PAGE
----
A beautiful new video shows hundreds of dolphins in a group known as a "superpod" dashing along the coast near Monterey, California.
A superpod occurs when several dolphin pods ― meaning smaller social groups of dolphins that live and travel together ― join up into a much larger group to chase food together, Monterey Bay Aquarium social media content creator Patrick Webster told NPR. He estimated this superpod may have included more than a thousand dolphins.
The aquarium posted a mesmerizing video, featuring the dolphins moving in and out of the water set to music, to Twitter on Wednesday. (The Monterey Bay Aquarium does not keep dolphins in captivity.)
"There are few things more magical in this world than hundreds of dolphins racing through the wild Monterey Bay on a foggy fall morning," the aquarium's caption read.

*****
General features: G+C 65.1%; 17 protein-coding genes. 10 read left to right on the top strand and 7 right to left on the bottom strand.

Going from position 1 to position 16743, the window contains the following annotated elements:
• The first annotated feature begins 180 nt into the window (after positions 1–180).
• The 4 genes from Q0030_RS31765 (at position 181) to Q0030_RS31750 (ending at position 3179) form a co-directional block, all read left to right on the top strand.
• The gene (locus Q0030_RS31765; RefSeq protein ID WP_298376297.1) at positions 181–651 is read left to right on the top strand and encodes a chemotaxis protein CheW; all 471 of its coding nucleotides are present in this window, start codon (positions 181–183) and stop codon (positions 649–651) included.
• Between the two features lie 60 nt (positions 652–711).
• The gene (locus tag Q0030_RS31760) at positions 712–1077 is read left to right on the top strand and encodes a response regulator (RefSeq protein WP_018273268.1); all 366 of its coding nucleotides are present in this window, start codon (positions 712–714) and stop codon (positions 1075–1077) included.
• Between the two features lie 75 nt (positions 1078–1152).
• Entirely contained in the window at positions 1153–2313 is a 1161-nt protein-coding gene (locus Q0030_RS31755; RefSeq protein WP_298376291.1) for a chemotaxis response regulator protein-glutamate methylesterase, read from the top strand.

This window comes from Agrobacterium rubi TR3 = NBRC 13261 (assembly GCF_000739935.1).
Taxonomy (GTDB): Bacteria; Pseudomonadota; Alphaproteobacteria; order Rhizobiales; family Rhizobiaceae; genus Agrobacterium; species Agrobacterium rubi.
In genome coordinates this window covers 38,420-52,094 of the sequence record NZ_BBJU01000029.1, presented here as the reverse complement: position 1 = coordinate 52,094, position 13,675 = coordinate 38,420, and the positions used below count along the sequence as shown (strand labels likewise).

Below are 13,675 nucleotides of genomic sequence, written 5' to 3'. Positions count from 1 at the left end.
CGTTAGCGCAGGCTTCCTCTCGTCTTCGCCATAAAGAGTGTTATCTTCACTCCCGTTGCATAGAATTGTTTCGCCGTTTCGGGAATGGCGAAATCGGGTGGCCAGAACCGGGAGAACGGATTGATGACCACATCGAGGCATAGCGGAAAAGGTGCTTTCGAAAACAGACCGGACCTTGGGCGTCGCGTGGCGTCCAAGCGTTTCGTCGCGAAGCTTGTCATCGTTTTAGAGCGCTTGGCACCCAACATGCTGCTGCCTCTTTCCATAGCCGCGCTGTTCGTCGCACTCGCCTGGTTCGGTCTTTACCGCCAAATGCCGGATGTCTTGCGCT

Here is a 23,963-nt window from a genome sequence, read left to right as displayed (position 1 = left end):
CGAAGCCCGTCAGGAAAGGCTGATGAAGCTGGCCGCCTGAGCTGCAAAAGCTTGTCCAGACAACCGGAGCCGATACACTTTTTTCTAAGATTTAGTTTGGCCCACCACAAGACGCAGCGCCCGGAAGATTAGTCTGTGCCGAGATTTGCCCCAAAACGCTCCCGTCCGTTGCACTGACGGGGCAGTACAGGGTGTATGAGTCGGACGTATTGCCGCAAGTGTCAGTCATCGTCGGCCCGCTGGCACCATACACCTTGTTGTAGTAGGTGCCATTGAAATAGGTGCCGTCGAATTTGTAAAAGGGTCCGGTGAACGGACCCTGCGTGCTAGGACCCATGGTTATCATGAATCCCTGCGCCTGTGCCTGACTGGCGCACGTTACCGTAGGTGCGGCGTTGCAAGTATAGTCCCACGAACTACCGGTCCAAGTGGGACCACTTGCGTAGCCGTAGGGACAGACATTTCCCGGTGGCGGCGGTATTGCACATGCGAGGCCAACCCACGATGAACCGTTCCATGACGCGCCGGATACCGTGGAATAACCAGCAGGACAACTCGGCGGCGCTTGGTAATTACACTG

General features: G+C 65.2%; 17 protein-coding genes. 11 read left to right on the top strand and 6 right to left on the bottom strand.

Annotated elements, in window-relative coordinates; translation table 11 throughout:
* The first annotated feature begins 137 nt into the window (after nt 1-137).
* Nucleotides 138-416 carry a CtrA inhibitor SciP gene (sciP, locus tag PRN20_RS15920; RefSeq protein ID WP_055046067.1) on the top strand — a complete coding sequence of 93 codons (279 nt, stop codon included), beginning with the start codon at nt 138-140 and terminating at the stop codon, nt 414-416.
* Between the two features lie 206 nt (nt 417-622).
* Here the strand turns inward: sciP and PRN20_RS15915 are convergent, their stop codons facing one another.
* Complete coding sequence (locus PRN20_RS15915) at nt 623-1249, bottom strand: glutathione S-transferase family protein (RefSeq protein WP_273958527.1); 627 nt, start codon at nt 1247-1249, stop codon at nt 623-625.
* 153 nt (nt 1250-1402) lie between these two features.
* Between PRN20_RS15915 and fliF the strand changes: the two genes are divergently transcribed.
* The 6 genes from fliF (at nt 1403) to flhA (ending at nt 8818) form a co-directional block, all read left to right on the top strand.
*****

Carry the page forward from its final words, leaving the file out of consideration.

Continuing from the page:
The aquarium identified the marine mammals as short-beaked common dolphins and noted that the video had been slowed down to show the dolphins moving at half-speed.
While it's not unusual for dolphins to band together in superpods, it's rare that people can see these formations so close to shore.
"It was one of the most amazing experiences to see the water be alive with squeaking and splashing dolphins," Webster told the Los Angeles Times. "They'll hop up and take a look at you, and you can see they're checking you out."